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October 9, 2020
Digital burnout, or the feelings of anxiety, exhaustion, and apathy caused by spending too much time on digital devices, is a growing problem. As technology makes us more interconnected and as the pandemic forces more of us to rely on computers, tablets, and smartphones for work, the risk of burning out goes up and up.
A 2019 Workplace Productivity Report showed how widespread digital burnout has become. The study surveyed 1,057 American office workers. Of that group, 87% spent an average of seven hours a day staring at screens. More than half of those surveyed reported fatigue or depression stemming from digital overload.
“One factor of digital burnout that we’ve experienced in our program is what we call ‘Zoom fatigue,’” explained Mona Potter, MD, medical director of McLean’s Child and Adolescent Outpatient Services. “This fatigue arises after spending hour after hour sitting in the same space looking at the same screen.”
With the pandemic, the problem is accelerating. A July 2020 Monster.com survey of employees working from home found that 69% reported signs of burnout. In a similar study conducted in May, that number was nearly 20% lower.
The increase in burnout has led to action by the World Health Organization (WHO). In 2019, the WHO officially recognized burnout as an “occupational phenomenon” that can influence health status. The group defined burnout as “a syndrome conceptualized as resulting from chronic workplace stress that has not been successfully managed.” The WHO said that burned-out individuals have “feelings of energy depletion or exhaustion, increased mental distance from one’s job, or feelings of negativism or cynicism related to one’s job and reduced professional efficacy.”
Burnout can affect anyone—even those whose work does not involve much or any digital technology. In fact, people can burn out by doing anything too often or too long, like taking care of elderly parents, raising children, even exercising too much.
The problem of digital burnout, however, specifically refers to feelings of exhaustion, anxiety, depression, or diminished interest in a job stemming from too much time on digital devices. Physical signs include sleep disorders, decreased energy, and even chest pains. Digital burnout can be difficult to diagnose, however, because the problem develops gradually, and people may not know they are burned out until it is too late.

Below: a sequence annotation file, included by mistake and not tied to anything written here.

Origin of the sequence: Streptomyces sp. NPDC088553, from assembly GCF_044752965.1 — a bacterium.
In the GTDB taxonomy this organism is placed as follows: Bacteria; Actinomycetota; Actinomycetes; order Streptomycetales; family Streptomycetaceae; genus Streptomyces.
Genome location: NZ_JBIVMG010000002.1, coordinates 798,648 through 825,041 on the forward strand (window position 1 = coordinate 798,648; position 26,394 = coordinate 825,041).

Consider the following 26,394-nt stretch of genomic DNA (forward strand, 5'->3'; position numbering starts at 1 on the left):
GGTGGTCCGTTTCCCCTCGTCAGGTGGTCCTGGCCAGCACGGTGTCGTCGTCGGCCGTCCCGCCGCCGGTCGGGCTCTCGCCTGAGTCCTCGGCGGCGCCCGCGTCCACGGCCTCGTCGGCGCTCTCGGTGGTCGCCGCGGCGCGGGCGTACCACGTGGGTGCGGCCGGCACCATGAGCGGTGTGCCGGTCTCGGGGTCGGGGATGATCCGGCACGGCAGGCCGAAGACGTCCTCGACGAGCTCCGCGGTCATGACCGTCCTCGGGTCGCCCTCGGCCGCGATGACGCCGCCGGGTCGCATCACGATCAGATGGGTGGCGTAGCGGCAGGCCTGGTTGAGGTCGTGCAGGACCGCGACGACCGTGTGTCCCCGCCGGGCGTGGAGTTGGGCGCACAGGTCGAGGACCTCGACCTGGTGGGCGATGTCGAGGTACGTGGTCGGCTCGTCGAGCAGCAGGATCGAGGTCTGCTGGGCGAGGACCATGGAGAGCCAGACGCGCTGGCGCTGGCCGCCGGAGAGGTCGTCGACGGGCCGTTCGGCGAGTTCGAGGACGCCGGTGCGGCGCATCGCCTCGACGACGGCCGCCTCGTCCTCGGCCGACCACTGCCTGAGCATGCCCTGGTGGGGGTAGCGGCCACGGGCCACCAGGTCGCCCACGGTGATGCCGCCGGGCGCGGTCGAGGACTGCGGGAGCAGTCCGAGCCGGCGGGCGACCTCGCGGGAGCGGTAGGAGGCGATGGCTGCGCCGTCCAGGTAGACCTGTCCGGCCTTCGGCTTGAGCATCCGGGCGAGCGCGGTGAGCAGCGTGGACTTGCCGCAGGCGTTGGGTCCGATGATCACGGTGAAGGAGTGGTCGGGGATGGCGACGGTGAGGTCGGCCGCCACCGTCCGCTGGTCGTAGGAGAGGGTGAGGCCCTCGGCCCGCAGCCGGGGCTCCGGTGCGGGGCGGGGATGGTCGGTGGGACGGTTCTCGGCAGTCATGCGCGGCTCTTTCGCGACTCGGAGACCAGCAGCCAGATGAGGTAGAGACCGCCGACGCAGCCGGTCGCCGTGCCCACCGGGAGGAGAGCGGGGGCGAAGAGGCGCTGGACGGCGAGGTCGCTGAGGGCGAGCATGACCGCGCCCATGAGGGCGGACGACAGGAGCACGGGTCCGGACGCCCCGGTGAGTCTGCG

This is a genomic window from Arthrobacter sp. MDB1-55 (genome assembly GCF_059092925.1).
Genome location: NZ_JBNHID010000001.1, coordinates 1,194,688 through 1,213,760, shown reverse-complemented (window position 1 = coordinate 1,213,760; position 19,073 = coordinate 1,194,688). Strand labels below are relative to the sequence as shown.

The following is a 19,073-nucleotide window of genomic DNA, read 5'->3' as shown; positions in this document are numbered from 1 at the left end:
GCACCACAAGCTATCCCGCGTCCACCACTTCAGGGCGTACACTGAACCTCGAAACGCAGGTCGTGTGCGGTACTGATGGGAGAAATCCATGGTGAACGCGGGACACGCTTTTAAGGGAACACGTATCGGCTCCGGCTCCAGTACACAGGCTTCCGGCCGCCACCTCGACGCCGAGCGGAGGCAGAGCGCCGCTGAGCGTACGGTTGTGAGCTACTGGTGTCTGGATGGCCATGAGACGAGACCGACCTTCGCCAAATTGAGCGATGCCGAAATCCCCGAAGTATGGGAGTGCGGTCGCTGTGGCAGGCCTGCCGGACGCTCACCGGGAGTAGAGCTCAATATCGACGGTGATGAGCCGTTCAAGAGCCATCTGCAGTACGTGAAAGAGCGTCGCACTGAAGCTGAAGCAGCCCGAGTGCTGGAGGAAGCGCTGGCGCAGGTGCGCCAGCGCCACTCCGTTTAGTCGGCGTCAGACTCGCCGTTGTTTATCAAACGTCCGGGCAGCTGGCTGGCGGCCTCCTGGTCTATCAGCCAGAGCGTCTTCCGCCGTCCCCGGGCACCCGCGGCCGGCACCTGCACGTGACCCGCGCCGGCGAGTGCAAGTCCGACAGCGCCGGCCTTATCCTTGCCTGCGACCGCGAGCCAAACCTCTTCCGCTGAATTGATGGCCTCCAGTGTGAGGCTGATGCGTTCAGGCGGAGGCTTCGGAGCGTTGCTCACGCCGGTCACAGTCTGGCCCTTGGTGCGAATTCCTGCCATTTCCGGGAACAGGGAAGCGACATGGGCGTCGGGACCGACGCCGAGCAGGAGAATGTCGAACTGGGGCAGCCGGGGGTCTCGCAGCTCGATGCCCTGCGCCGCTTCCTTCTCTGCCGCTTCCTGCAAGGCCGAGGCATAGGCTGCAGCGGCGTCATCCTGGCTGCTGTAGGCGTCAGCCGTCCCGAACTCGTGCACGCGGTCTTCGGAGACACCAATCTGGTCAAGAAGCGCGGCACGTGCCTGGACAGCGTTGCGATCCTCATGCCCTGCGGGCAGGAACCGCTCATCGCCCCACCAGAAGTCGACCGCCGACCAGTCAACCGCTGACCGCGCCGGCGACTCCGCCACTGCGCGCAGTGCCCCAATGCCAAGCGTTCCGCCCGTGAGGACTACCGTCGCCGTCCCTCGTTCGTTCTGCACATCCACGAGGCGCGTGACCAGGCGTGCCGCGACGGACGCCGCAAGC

The most effective way to combat digital burnout is to simply log out, unplug, and relax. But it is not that easy. The 24/7 demands of our connected world make it nearly impossible to go cold turkey and turn away from our digital devices. With that in mind, here are a few real-world strategies for fighting digital burnout:
Many people feel the need to drop what they’re doing and answer messages as soon as they come in. This constant sense of urgency can lead people to feel overwhelmed and anxious. To fight these feelings, set aside certain times of the day to answer your texts and emails. Remember that not all communication is urgent. Most of it can wait. “In our clinical program, we’ve worked to be efficient about our internal communication,” said Potter. “We implemented an email code that helps with urgency and need for response. For example, we’ll write ‘NRN’ for no response needed if sending an update so the recipient knows they don’t need to write back.”
Your phone and computer allow you to be in contact with your coworkers 24/7. But do you really need to stay in touch after business hours? Try putting your phone away when you are having dinner with the family, taking a walk, or watching a movie. Also, do not check your work email before you go to bed. Relax and get a good night’s sleep. Your messages will be there in the morning.
How many people do you communicate with exclusively through texts, social media, or email? And how can you start to make small changes in how you communicate? Potter shared, “On our team, we encourage each other to take frequent movement breaks, even ending meetings 5-10 minutes early to allow for movement. And, when possible, we’ve converted Zoom meetings to be on the phone so that we can move around while we talk.”
While staying in touch with people digitally does wonders for our mental health, particularly in this time of limited travel and social distancing, it is not the same as meeting face-to-face. When you can (and when it’s safe), connect with friends, family members, and coworkers in person. Meet for coffee, take a walk, stand six feet apart in your driveway. And when you do get together, turn your phone off and put it away.
How many online accounts do you have? How many social media platforms are you on? Do you need them all? Do you use them all? Probably not. Go through your phone and computer and delete the stuff you don’t want and don’t need. You’ll cut down on messages and distractions. It will add time to your day—and peace to your life.
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